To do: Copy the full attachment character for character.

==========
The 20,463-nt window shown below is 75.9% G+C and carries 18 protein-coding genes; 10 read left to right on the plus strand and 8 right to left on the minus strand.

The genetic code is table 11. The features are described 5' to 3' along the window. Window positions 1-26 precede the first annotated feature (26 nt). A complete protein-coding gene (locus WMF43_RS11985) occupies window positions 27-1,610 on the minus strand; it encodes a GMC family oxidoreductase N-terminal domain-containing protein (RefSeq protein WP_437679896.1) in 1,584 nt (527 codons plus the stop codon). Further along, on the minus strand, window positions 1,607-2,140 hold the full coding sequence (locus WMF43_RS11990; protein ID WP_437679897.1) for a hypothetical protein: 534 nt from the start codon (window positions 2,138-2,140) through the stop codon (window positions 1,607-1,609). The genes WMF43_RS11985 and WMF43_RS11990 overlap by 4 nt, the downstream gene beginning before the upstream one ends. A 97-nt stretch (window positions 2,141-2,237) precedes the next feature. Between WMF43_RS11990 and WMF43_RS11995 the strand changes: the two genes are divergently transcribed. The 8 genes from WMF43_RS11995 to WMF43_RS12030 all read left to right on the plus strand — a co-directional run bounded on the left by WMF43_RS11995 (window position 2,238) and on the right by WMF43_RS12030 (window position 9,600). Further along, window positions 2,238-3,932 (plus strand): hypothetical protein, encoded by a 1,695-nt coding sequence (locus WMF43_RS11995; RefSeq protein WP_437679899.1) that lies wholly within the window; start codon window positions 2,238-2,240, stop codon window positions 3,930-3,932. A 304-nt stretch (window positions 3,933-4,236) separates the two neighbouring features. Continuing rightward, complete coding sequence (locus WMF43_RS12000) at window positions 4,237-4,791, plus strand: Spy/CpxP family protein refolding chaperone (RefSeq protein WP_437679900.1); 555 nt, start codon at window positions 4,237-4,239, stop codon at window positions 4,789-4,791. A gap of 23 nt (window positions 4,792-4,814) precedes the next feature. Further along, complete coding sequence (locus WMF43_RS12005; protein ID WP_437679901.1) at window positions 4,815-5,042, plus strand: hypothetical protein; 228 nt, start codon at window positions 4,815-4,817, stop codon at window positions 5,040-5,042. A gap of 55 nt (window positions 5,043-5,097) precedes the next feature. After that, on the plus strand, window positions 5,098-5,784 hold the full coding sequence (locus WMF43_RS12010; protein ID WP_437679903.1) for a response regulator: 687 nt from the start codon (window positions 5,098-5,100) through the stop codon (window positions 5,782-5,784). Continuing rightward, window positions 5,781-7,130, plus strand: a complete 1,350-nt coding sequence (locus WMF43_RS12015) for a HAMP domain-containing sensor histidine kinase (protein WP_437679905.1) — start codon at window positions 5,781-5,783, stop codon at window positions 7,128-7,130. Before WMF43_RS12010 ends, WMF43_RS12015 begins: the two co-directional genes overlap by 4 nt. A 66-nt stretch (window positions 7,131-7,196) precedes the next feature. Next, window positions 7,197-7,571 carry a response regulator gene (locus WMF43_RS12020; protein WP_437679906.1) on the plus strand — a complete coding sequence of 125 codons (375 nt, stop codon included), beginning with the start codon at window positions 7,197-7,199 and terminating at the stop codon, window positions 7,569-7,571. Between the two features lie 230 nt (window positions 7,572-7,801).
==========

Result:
The 20,463-nt window shown below is 75.9% G+C and carries 18 protein-coding genes; 10 read left to right on the plus strand and 8 right to left on the minus strand.

The genetic code is table 11. The features are described 5' to 3' along the window. Window positions 1-26 precede the first annotated feature (26 nt). A complete protein-coding gene (locus WMF43_RS11985) occupies window positions 27-1,610 on the minus strand; it encodes a GMC family oxidoreductase N-terminal domain-containing protein (RefSeq protein WP_437679896.1) in 1,584 nt (527 codons plus the stop codon). Further along, on the minus strand, window positions 1,607-2,140 hold the full coding sequence (locus WMF43_RS11990; protein ID WP_437679897.1) for a hypothetical protein: 534 nt from the start codon (window positions 2,138-2,140) through the stop codon (window positions 1,607-1,609). The genes WMF43_RS11985 and WMF43_RS11990 overlap by 4 nt, the downstream gene beginning before the upstream one ends. A 97-nt stretch (window positions 2,141-2,237) precedes the next feature. Between WMF43_RS11990 and WMF43_RS11995 the strand changes: the two genes are divergently transcribed. The 8 genes from WMF43_RS11995 to WMF43_RS12030 all read left to right on the plus strand — a co-directional run bounded on the left by WMF43_RS11995 (window position 2,238) and on the right by WMF43_RS12030 (window position 9,600). Further along, window positions 2,238-3,932 (plus strand): hypothetical protein, encoded by a 1,695-nt coding sequence (locus WMF43_RS11995; RefSeq protein WP_437679899.1) that lies wholly within the window; start codon window positions 2,238-2,240, stop codon window positions 3,930-3,932. A 304-nt stretch (window positions 3,933-4,236) separates the two neighbouring features. Continuing rightward, complete coding sequence (locus WMF43_RS12000) at window positions 4,237-4,791, plus strand: Spy/CpxP family protein refolding chaperone (RefSeq protein WP_437679900.1); 555 nt, start codon at window positions 4,237-4,239, stop codon at window positions 4,789-4,791. A gap of 23 nt (window positions 4,792-4,814) precedes the next feature. Further along, complete coding sequence (locus WMF43_RS12005; protein ID WP_437679901.1) at window positions 4,815-5,042, plus strand: hypothetical protein; 228 nt, start codon at window positions 4,815-4,817, stop codon at window positions 5,040-5,042. A gap of 55 nt (window positions 5,043-5,097) precedes the next feature. After that, on the plus strand, window positions 5,098-5,784 hold the full coding sequence (locus WMF43_RS12010; protein ID WP_437679903.1) for a response regulator: 687 nt from the start codon (window positions 5,098-5,100) through the stop codon (window positions 5,782-5,784). Continuing rightward, window positions 5,781-7,130, plus strand: a complete 1,350-nt coding sequence (locus WMF43_RS12015) for a HAMP domain-containing sensor histidine kinase (protein WP_437679905.1) — start codon at window positions 5,781-5,783, stop codon at window positions 7,128-7,130. Before WMF43_RS12010 ends, WMF43_RS12015 begins: the two co-directional genes overlap by 4 nt. A 66-nt stretch (window positions 7,131-7,196) precedes the next feature. Next, window positions 7,197-7,571 carry a response regulator gene (locus WMF43_RS12020; protein WP_437679906.1) on the plus strand — a complete coding sequence of 125 codons (375 nt, stop codon included), beginning with the start codon at window positions 7,197-7,199 and terminating at the stop codon, window positions 7,569-7,571. Between the two features lie 230 nt (window positions 7,572-7,801).